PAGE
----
By meem on Apr 25, 2007
Several folks have again (understandably) asked for updates on the Next-Generation IPMP work. Significant progress has been made since my last update. Notably:
- Probe-based failure detection is operational (in addition to the earlier support for link-based failure detection).
- DR support of interfaces using IPMP through RCM works. Thanks to the new architecture, the code is almost 1000 lines more compact than Solaris's current implementation -- and more robust.
- Boot support is now complete. That is any number (including all) interfaces can be missing at boot and then transparently repaired during operation.
- At long last, ipmpstat. As discussed in the high-level design document, this is a new utility that allows the IPMP subsystem to be compactly examined.
Since ipmpstat allows other aspects of the architecture to be succinctly examined, let's take a quick look at a simple two-interface group on my test system:
# ipmpstat -g GROUP GROUPNAME STATE FDT INTERFACES net57 a ok 10000ms ce1 ce0
As we can see, the "-g" (group) output mode tells us all the basics about the group: the group interface name and group name (these will usually be the same, but differ above for illustrative purposes), its current state ("ok", indicating that all of the interfaces are operational), the maximum time needed to detect a failure (10 seconds), and the interfaces that comprise the group.
We can get a more detailed look at the IPMP health and configuration of the interfaces under IPMP using the "-i" (interface) output mode:
# ipmpstat -i INTERFACE ACTIVE GROUP FLAGS LINK PROBE STATE ce1 yes net57 ------ up ok ok ce0 yes net57 ------ up disabled ok
Here, we can see that ce0 has probe-based failure detection disabled. We can also see issues that prevent an interface from being used (aka being "active") -- e.g., if suppose we enable standby on ce0:
# ifconfig ce0 standby # ipmpstat -i INTERFACE ACTIVE GROUP FLAGS LINK PROBE STATE ce1 yes net57 ------ up ok ok ce0 no net57 si---- up disabled ok
We can see that ce0 is now no longer active, because it's an inactive standby (indicated by the "i" and "s" flags). This means that all of the addresses in the group must be restricted to ce1 (unless ce1 becomes unusable), which we can see via the "-a" (address) output mode ("-n" turns off address-to-hostname resolution):
# ipmpstat -an ADDRESS GROUP STATE INBOUND OUTBOUND 10.8.57.210 net57 up ce1 ce1 10.8.57.34 net57 up ce1 ce1
For fun, we can offline ce1 and observe the failover to ce0:
# if_mpadm -d ce1 # ipmpstat -i INTERFACE ACTIVE GROUP FLAGS LINK PROBE STATE ce1 no net57 ----d- disabled disabled offline ce0 yes net57 s----- up disabled ok[ In addition to the "offline" state, the "d" flag also indicates that all of the addresses on ce0 are down, preventing it from receiving any traffic. ]
# ipmpstat -an ADDRESS GROUP STATE INBOUND OUTBOUND 10.8.57.210 net57 up ce0 ce0 10.8.57.34 net57 up ce0 ce0We can also convert ce0 back to a "normal" interface, online ce1 and observe the load spreading configurations:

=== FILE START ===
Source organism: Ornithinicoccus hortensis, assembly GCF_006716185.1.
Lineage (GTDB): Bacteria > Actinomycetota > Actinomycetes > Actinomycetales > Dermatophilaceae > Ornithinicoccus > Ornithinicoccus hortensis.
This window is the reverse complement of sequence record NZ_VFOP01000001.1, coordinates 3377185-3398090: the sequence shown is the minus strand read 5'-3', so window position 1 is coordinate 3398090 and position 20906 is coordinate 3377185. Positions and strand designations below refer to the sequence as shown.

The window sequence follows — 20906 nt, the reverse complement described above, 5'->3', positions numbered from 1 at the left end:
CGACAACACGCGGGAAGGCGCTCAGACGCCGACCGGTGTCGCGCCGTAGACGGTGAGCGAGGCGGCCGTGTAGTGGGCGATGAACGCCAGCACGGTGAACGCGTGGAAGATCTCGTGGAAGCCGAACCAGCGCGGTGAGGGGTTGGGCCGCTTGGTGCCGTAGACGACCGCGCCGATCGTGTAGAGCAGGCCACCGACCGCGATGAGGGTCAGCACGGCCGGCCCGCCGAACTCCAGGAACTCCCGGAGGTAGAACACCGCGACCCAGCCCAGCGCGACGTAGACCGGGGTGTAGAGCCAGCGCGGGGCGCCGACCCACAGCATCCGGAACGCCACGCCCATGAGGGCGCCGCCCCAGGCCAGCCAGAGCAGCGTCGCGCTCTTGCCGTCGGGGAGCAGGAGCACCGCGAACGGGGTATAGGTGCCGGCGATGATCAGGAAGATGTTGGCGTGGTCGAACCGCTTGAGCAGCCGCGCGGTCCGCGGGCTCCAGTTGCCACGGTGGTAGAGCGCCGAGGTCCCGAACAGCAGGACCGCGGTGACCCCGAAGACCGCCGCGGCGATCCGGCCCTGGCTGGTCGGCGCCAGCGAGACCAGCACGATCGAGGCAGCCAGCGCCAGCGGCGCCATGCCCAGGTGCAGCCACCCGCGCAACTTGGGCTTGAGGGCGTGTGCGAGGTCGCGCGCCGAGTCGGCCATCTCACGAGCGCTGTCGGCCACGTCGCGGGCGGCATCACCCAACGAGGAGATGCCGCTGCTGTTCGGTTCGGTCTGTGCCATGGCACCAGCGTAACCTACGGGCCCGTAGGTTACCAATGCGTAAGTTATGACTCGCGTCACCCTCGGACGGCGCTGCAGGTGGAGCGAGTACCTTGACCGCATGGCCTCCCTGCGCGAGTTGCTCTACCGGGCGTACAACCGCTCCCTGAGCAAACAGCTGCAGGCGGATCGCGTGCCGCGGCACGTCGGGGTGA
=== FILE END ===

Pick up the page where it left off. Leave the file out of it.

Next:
# ifconfig ce0 -standby # if_mpadm -r ce1 # ipmpstat -i INTERFACE ACTIVE GROUP FLAGS LINK PROBE STATE ce1 yes net57 ------ up ok ok ce0 yes net57 ------ up disabled ok # ipmpstat -an ADDRESS GROUP STATE INBOUND OUTBOUND 10.8.57.210 net57 up ce0 ce1 ce0 10.8.57.34 net57 up ce1 ce1 ce0In particular, this indicates that incoming traffic to 10.8.57.210 will go to ce0 and inbound traffic to 10.8.57.34 will go to ce1 (as per the ARP mappings). However, outbound traffic will potentially flow over either interface (though to sidestep packet ordering issues, a given connection will remain latched unless the interface becomes unusable).
This also highlights another aspect of the new IPMP design: the kernel is responsible for spreading the IP addresses across the interfaces (rather than the administrator). The current algorithm simply attempts to keep the number of IP addresses "evenly" distributed over the set of interfaces, but more sophisticated policies (e.g., based on load measurements) could be added in the future.
To round out the ipmpstat feature set, one can also monitor the targets and probes used during probe-based failure detection:
# ipmpstat -tn INTERFACE MODE TESTADDR TARGETS ce1 mcast 10.8.57.12 10.8.57.237 10.8.57.235 10.8.57.254 10.8.57.253 10.8.57.207 ce0 disabled -- --Above, we can see that ce1 is using "mcast" (multicast) mode to discover its probe targets, and we can see the targets it has decided to probe, in firing order. We can also look at the probes themselves, in real-time:
# ipmpstat -pn TIME INTERFACE PROBE TARGET RTT RTTAVG RTTDEV 1.15s ce1 112 10.8.57.237 1.09ms 1.14ms 0.11ms 2.33s ce1 113 10.8.57.235 1.11ms 1.18ms 0.13ms 3.94s ce1 114 10.8.57.254 1.07ms 2.10ms 2.00ms 5.38s ce1 115 10.8.57.253 1.08ms 1.14ms 0.10ms 6.19s ce1 116 10.8.57.207 1.43ms 1.20ms 0.19ms 7.73s ce1 117 10.8.57.237 1.04ms 1.13ms 0.11ms 9.47s ce1 118 10.8.57.235 1.04ms 1.16ms 0.13ms 10.67s ce1 119 10.8.57.254 1.06ms 1.97ms 1.76ms \^CAbove, the inflated RTT average and standard deviation for 10.8.57.254 indicate that something went wrong with 10.8.57.254 in the not-too-distant past. (As an aside: "-p" also revealed a subtle longstanding bug in in.mpathd that was causing inflated jitter times for probe targets; see 6549950.)
Anyway, hopefully all this gives you not only a feel for ipmpstat, but a feel for how development is progressing. It should be noted that several key features are still missing, such as:
- Broadcast and multicast support on IPMP interfaces.
- IPv6 traffic on IPMP interfaces.
- IP Filter support on IPMP interfaces.
- MIB and kstat support on IPMP interfaces.
- DHCP on IPMP interfaces.
- Sun Cluster support.